Folklore and Rape Culture, 2016 PDF
- Laughery, Makayla
- Folklore and Rape Culture
- 2016 (inclusive)20162016
- 0.02 linear feet
- Collection Number
- Makayla Laughery was a student of folklore at the University of Oregon. This collection includes an essay and fieldwork documentation relating to this student's folklore fieldwork project.
- University of Oregon, Archives of Northwest Folklore
1287 University of Oregon
- Access Restrictions
This collection is open for access in accordance with Archives of Northwest Folklore policy.
Content DescriptionReturn to Top
An essay, interview transcripts, and photographic memes concerning sexual assault and rape culture.
Use of the CollectionReturn to Top
This collection is open for use in accordance with Archives of Northwest Folklore policy.
Collection includes a project release form signed by collector. Collection includes informant release forms signed by informants.
Administrative InformationReturn to Top
Detailed Description of the CollectionReturn to Top
Supplemental Materials ListReturn to Top
Collector Release Form Deed of GiftReturn to Top
Informant Release FormsReturn to Top
EssayReturn to Top
Interview TranscriptsReturn to Top
PhotographsReturn to Top
P01_2018_146_01: What She Says
In 2011, Washington, DC held the first ever "Slut Walk," a march for everyone who was sick of our culture's tendency to victim-blame, slut shame and police women's sexuality. It set out to help us re-define rape and take the responsibility off of the victims and put it back on the perpetrator. The image is of a protestor at this event with a sign that reads: "My rapist doesn't know he's a rapist. You taught him it wasn't his fault I drank too much, flirted, and my shorts were too short. I was asking for it. He left me in a parking garage staircase. My (ex)boyfriend spit in my face and called me a slut. He called me a whore. I deserved it. My friends gave me dirty looks. They called me trash, not realizing, it could have been them. This culture, your culture, my culture, told them, told me, this was my fault. And I suffered. But, my rapist doesn't know he's a rapist. I am not ashamed. I will take a stand." This image was spread all over social media after the march.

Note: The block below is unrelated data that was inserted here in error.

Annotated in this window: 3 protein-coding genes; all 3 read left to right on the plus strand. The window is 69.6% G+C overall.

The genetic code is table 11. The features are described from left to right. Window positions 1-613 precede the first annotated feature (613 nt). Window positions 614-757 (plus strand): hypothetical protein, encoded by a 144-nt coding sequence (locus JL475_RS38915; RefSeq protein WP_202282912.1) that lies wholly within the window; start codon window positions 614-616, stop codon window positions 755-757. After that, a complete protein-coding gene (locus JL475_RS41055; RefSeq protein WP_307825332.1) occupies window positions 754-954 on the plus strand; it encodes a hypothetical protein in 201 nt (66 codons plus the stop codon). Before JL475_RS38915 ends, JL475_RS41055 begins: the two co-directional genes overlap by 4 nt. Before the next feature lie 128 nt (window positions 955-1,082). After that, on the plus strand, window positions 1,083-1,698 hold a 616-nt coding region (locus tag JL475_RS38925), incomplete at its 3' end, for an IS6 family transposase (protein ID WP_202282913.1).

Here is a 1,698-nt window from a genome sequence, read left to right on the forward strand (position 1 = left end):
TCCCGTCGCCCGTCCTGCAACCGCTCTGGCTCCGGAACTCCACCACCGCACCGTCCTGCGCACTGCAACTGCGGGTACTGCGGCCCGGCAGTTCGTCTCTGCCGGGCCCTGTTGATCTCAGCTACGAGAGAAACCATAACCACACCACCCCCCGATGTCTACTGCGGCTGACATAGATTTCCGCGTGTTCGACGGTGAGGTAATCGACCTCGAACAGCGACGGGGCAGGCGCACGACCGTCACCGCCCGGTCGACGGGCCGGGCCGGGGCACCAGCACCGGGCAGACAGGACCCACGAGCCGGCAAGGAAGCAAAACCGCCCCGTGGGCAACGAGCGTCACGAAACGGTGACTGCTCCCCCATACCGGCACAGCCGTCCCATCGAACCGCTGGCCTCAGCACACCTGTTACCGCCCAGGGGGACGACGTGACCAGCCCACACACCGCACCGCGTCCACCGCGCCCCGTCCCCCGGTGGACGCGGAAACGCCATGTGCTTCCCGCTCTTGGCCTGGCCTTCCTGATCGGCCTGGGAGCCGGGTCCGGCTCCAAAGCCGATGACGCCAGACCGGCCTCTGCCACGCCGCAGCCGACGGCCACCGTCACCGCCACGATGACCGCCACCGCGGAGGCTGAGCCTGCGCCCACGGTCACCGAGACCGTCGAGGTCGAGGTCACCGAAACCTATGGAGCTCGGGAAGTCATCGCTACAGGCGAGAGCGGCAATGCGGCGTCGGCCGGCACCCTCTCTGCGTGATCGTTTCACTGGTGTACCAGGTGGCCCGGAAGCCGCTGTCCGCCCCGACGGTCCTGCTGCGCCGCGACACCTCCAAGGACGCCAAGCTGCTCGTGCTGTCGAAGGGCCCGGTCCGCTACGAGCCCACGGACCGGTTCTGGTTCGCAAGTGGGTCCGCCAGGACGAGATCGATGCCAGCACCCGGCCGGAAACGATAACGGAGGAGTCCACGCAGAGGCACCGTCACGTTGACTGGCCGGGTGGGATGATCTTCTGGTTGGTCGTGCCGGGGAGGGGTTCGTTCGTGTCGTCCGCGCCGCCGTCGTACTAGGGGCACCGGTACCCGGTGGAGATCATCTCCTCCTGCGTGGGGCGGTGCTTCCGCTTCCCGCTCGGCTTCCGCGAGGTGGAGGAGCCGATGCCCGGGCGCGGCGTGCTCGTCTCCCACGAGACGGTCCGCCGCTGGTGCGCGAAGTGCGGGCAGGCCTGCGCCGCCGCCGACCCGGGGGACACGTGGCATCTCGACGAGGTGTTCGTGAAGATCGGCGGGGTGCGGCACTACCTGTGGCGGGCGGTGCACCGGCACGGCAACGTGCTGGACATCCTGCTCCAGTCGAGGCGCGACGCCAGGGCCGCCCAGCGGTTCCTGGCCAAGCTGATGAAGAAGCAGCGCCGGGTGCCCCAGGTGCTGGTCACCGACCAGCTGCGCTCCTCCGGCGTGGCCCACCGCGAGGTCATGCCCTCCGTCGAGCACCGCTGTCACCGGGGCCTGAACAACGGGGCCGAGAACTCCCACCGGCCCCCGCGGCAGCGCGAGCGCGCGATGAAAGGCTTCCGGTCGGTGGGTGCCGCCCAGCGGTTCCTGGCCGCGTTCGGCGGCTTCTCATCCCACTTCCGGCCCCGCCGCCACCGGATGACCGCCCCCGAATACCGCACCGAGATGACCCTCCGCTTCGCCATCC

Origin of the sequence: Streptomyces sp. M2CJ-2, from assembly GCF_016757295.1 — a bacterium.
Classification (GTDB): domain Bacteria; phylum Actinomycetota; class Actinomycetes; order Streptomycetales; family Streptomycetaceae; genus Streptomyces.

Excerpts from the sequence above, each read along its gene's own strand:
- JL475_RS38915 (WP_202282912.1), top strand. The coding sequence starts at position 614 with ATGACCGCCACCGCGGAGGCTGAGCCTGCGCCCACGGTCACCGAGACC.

P01_2018_146_02: What She Means
The prior image was spread all over social media after the march. Eventually it was re-edited to and became a meme that I found on my Facebook wall a month ago, and now inthe photo, under the caption "what she really means," her sign reads: "I was dressed like a whore and got really drunk at a party. Then I fucked a guy in the stairwell after passed out. I felt guilty about it the next day and said I was raped. My boyfriend knew I was lying and spit in my face and left me. I am not responsible for my own actions."
P01_2018_146_03: Causes of Sexual Assault
I found this meme on Instagram posted by an account called "bextalk." The bio for this account is, "I work inhigh schools empowering young people. Self love / Body Positive / Teen Q and A." The caption this account used for this post was, "Nothing a person could say, wear, drink, or do EVER makes them 'up for' sex unless they consciously, clearly and verbally consent. #nomenansno #causesofrape." If you search "#causesofrape" on Instagram, this same photo appears hundreds of times, having been posted by many different accounts. This meme depicts a pie chart title, Causes of Sexual Assault, and it's filled 100% with purple, which is the color that correlates with the answer "rapists." Other answers include: revealing clothing, alcohol, walking home alone, flirting, and being in the wrong palce.Those answers reflect things that victims of sexual assault often hear to discredit them when they try to come forward.
Names and SubjectsReturn to Top
- Subject Terms :
- Sexual Assault
- Personal Names :
- Helm, Annalise
- Laughery, Kynora
- Lawton-Diez, Victoria
- Yaconelli, Joseph
- Form or Genre Terms :
- Fieldwork project